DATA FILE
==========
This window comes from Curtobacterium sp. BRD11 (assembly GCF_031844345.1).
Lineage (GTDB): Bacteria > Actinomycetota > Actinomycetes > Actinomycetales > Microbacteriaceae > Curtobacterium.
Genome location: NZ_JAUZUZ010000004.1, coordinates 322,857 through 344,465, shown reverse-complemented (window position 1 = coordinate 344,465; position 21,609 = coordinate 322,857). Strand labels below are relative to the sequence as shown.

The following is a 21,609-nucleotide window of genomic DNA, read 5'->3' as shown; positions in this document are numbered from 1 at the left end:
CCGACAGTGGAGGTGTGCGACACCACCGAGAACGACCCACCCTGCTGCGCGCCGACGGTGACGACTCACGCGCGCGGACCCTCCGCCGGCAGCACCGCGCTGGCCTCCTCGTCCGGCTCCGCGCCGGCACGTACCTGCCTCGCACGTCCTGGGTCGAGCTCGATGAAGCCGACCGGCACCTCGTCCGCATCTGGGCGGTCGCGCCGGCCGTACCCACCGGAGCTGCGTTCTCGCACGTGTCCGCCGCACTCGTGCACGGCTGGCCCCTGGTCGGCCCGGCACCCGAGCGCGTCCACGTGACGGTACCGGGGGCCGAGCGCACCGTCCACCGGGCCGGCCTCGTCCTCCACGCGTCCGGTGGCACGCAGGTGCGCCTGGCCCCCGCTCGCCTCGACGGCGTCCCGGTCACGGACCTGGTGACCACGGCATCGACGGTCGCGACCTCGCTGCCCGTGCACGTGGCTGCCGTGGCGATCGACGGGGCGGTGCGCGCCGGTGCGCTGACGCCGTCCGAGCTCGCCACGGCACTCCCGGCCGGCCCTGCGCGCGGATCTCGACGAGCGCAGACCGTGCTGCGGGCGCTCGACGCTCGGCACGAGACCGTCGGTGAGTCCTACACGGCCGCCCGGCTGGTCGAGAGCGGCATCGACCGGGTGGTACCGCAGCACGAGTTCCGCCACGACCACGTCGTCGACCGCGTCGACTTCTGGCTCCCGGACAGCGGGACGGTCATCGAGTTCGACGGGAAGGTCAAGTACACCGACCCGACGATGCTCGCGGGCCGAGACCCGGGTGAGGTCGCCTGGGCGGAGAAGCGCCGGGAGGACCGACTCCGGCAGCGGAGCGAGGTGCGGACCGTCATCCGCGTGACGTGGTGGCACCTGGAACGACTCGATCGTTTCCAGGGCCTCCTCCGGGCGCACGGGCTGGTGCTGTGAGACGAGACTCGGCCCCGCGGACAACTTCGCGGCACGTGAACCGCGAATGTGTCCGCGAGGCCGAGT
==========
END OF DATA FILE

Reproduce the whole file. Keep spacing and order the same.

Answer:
This window comes from Curtobacterium sp. BRD11 (assembly GCF_031844345.1).
Lineage (GTDB): Bacteria > Actinomycetota > Actinomycetes > Actinomycetales > Microbacteriaceae > Curtobacterium.
Genome location: NZ_JAUZUZ010000004.1, coordinates 322,857 through 344,465, shown reverse-complemented (window position 1 = coordinate 344,465; position 21,609 = coordinate 322,857). Strand labels below are relative to the sequence as shown.

The following is a 21,609-nucleotide window of genomic DNA, read 5'->3' as shown; positions in this document are numbered from 1 at the left end:
CCGACAGTGGAGGTGTGCGACACCACCGAGAACGACCCACCCTGCTGCGCGCCGACGGTGACGACTCACGCGCGCGGACCCTCCGCCGGCAGCACCGCGCTGGCCTCCTCGTCCGGCTCCGCGCCGGCACGTACCTGCCTCGCACGTCCTGGGTCGAGCTCGATGAAGCCGACCGGCACCTCGTCCGCATCTGGGCGGTCGCGCCGGCCGTACCCACCGGAGCTGCGTTCTCGCACGTGTCCGCCGCACTCGTGCACGGCTGGCCCCTGGTCGGCCCGGCACCCGAGCGCGTCCACGTGACGGTACCGGGGGCCGAGCGCACCGTCCACCGGGCCGGCCTCGTCCTCCACGCGTCCGGTGGCACGCAGGTGCGCCTGGCCCCCGCTCGCCTCGACGGCGTCCCGGTCACGGACCTGGTGACCACGGCATCGACGGTCGCGACCTCGCTGCCCGTGCACGTGGCTGCCGTGGCGATCGACGGGGCGGTGCGCGCCGGTGCGCTGACGCCGTCCGAGCTCGCCACGGCACTCCCGGCCGGCCCTGCGCGCGGATCTCGACGAGCGCAGACCGTGCTGCGGGCGCTCGACGCTCGGCACGAGACCGTCGGTGAGTCCTACACGGCCGCCCGGCTGGTCGAGAGCGGCATCGACCGGGTGGTACCGCAGCACGAGTTCCGCCACGACCACGTCGTCGACCGCGTCGACTTCTGGCTCCCGGACAGCGGGACGGTCATCGAGTTCGACGGGAAGGTCAAGTACACCGACCCGACGATGCTCGCGGGCCGAGACCCGGGTGAGGTCGCCTGGGCGGAGAAGCGCCGGGAGGACCGACTCCGGCAGCGGAGCGAGGTGCGGACCGTCATCCGCGTGACGTGGTGGCACCTGGAACGACTCGATCGTTTCCAGGGCCTCCTCCGGGCGCACGGGCTGGTGCTGTGAGACGAGACTCGGCCCCGCGGACAACTTCGCGGCACGTGAACCGCGAATGTGTCCGCGAGGCCGAGT